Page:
Article Text

Implementation of the NICE guidelines for the primary prevention of mortality from ventricular tachyarrhythmias: implications for UK electrophysiology centres; activity modelling from the UK-HEART study
  1. N P GALL,
  2. M T KEARNEY,
  3. A ZAMAN*,
  4. S O'NUNAIN,
  5. K A A FOX,
  6. A FLAPAN,
  7. J NOLAN
  1. King's College Hospital, London
  2. *Freeman Hospital, Newcastle-upon-Tyne
  3. Royal Infirmary, Edinburgh
  4. North Staffordshire Hospital
  5. UK
  1. NP Gall, Department of Cardiology, King's College Hospital, Denmark Hill, London SE5 9RS, UK;nick.gall{at}kcl.ac.uk

Statistics from Altmetric.com

It is now well established that the implantable cardioverter-defibrillator (ICD) is the most effective treatment for the primary prevention of life threatening ventricular arrhythmia.1 2 Despite this, its widespread use in the UK for this indication has been minimal, at least in part because of perceived resource implications. In September 2000, the National Institute for Clinical Excellence (NICE) recommended electrophysiological testing (EPS) for all patients with a history of myocardial infarction who have an ejection fraction of less than 35% and three or more beats of non-sustained ventricular tachycardia (NSVT) on a 24 hour Holter monitor. NICE further recommended that all patients in whom a significant ventricular arrhythmia is induced at EPS should have an ICD implanted. The potential effect of the NICE guidelines on workload in UK electrophysiology centres has not been evaluated.

UK-HEART examined the utility of heart rate variability as a predictor of mortality in heart failure patients.3 Ambulant patients with stable heart failure were enrolled in four UK cardiac centres over a 17 month period (1 December 1993 to 30 April 1995). Patients with diabetes and atrial fibrillation were excluded; otherwise allcomers to cardiology clinics were eligible. All patients underwent echocardiographic estimation of ejection fraction and screening for arrhythmia, including NSVT, using 24 hour ambulatory electrocardiography. The baseline demographic and clinical characteristics of these patients were similar to those in MADIT1 and MUSTT,2 the two primary prevention trials on which the NICE guidelines are based.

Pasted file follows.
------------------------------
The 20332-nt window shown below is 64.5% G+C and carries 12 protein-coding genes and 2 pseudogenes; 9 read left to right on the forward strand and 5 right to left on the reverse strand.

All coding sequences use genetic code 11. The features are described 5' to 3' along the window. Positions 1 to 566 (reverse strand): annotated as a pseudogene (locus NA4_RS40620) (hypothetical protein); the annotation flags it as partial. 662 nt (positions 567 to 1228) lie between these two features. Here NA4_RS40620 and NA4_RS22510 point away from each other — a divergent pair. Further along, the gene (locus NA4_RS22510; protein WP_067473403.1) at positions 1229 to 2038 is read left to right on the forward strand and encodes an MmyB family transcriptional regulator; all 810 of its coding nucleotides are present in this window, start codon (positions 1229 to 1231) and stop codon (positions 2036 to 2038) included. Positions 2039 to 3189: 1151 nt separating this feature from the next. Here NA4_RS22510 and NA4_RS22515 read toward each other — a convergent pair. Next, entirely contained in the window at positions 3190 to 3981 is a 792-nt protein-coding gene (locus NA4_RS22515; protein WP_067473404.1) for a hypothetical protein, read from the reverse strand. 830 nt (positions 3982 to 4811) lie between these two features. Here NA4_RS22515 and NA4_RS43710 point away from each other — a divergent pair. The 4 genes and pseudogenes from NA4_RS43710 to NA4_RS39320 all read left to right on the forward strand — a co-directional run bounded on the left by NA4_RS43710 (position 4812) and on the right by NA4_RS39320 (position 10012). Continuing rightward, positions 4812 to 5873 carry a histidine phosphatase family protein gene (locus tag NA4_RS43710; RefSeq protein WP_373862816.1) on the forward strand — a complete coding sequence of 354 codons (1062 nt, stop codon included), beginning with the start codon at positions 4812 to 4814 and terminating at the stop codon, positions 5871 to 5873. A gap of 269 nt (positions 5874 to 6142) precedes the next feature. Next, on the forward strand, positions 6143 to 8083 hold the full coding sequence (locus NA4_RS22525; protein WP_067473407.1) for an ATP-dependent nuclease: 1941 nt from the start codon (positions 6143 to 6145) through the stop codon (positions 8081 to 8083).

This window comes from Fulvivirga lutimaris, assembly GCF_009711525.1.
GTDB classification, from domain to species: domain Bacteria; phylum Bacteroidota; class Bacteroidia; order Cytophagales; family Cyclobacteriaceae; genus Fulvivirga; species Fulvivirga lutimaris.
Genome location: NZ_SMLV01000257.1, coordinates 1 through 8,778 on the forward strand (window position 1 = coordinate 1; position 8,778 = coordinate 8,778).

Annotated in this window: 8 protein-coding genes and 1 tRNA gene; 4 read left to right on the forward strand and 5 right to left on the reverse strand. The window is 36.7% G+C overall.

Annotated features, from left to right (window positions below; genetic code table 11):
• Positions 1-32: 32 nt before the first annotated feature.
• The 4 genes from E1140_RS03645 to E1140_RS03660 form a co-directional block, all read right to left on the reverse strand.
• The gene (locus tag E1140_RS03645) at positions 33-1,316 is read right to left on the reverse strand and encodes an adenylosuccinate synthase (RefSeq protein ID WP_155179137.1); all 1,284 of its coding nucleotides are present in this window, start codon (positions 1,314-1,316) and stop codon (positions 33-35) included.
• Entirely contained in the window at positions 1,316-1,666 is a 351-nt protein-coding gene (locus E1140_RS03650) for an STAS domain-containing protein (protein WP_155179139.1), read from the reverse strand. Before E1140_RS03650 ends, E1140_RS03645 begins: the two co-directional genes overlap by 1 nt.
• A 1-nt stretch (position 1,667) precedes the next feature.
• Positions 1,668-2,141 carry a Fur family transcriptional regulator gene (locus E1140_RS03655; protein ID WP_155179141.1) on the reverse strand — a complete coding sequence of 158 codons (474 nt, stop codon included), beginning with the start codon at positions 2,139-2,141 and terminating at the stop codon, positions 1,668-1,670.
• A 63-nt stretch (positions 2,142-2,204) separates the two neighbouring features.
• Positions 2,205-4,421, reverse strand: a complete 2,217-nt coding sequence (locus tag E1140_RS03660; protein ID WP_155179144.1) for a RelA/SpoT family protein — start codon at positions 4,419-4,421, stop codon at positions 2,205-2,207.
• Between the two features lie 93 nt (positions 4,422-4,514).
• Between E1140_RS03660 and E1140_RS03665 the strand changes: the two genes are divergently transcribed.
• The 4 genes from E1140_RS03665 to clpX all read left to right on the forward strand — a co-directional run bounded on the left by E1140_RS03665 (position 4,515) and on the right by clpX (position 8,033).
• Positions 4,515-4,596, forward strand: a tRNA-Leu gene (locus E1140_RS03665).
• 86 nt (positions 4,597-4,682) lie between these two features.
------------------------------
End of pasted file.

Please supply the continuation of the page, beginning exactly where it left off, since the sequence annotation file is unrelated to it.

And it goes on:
A total of 555 patients were entered into UK-HEART, of whom 551 had interpretable 24 hour ECGs. Of these, 57 fulfilled the NICE criteria for EPS. If diabetics and patients with atrial fibrillation had been included this figure would increase to 88 as approximately 35% of heart failure populations suffer from either of these conditions.4 Recent data5 have demonstrated that a second 24 hour tape will identify a further 38% of patients with NSVT, increasing numbers to 142. In MUSTT, sustained ventricular arrhythmia was induced at EPS in 35% of patients. Other smaller studies in similar populations have found equivalent positivity rates.6 If our cohort reacted in the same way there would be 50 positive studies and hence 50 ICD implants.

During the period of recruitment 68 electrophysiological studies for ventricular arrhythmia were performed on patients within the four centres. During an equivalent, contemporary period (1998-2000), 72 studies were performed. Application of NICE guidelines would lead to a further 142 studies, equivalent to three extra per month in each of the three centres performing this procedure. During 1993-95 there were 11 ICDs implanted. Between 1998-2000 there were 79 implanted. The NICE guidelines would mean a further increase of 50, representing one extra ICD per implanting centre per month.

The UK-HEART study was primarily designed to investigate the prognostic utility of measures of heart rate variability in a heart failure population and therefore has some limitations in its application to NSVT. Diabetics and patients with atrial fibrillation were excluded from UK-HEART because of the heart rate variability analysis. Diabetics make up 20% and patients with atrial fibrillation 15% of major heart failure studies. We have assumed that if these patients had been included, our population eligible for further investigation would increase by 35%. Clearly there will be some crossover between the groups and they may have different rates of NSVT. The patients in the study were allcomers to cardiology clinics. Numbers would increase if all primary and secondary care physicians had enrolled patients.

The numbers of investigations and ICDs estimated apply to the first year of guideline implementation. The numbers requiring investigation and treatment the following year, including new diagnoses and those whose disease had progressed, would differ; theoretically fewer than in the first year. The numbers would also fall as some patients eligible for investigation or treatment would be unsuitable for non-cardiological reasons.

Trial acronyms

UK-HEART United Kingdom Heart Failure Evaluation and Assessment of Risk Trial
MADIT Multicenter Automatic Defibrillator Implantation Trial
MUSST Multicenter Unsustained Tachycardia Trial

Overall, these data provide evidence that implementation of the NICE guidelines for the use of ICDs in primary prevention is unlikely to lead to an unmanageable increase in EPS or ICD implantation in UK electrophysiology centres.

References

View Abstract

Request permissions

If you wish to reuse any or all of this article please use the link below which will take you to the Copyright Clearance Center’s RightsLink service. You will be able to get a quick price and instant permission to reuse the content in many different ways.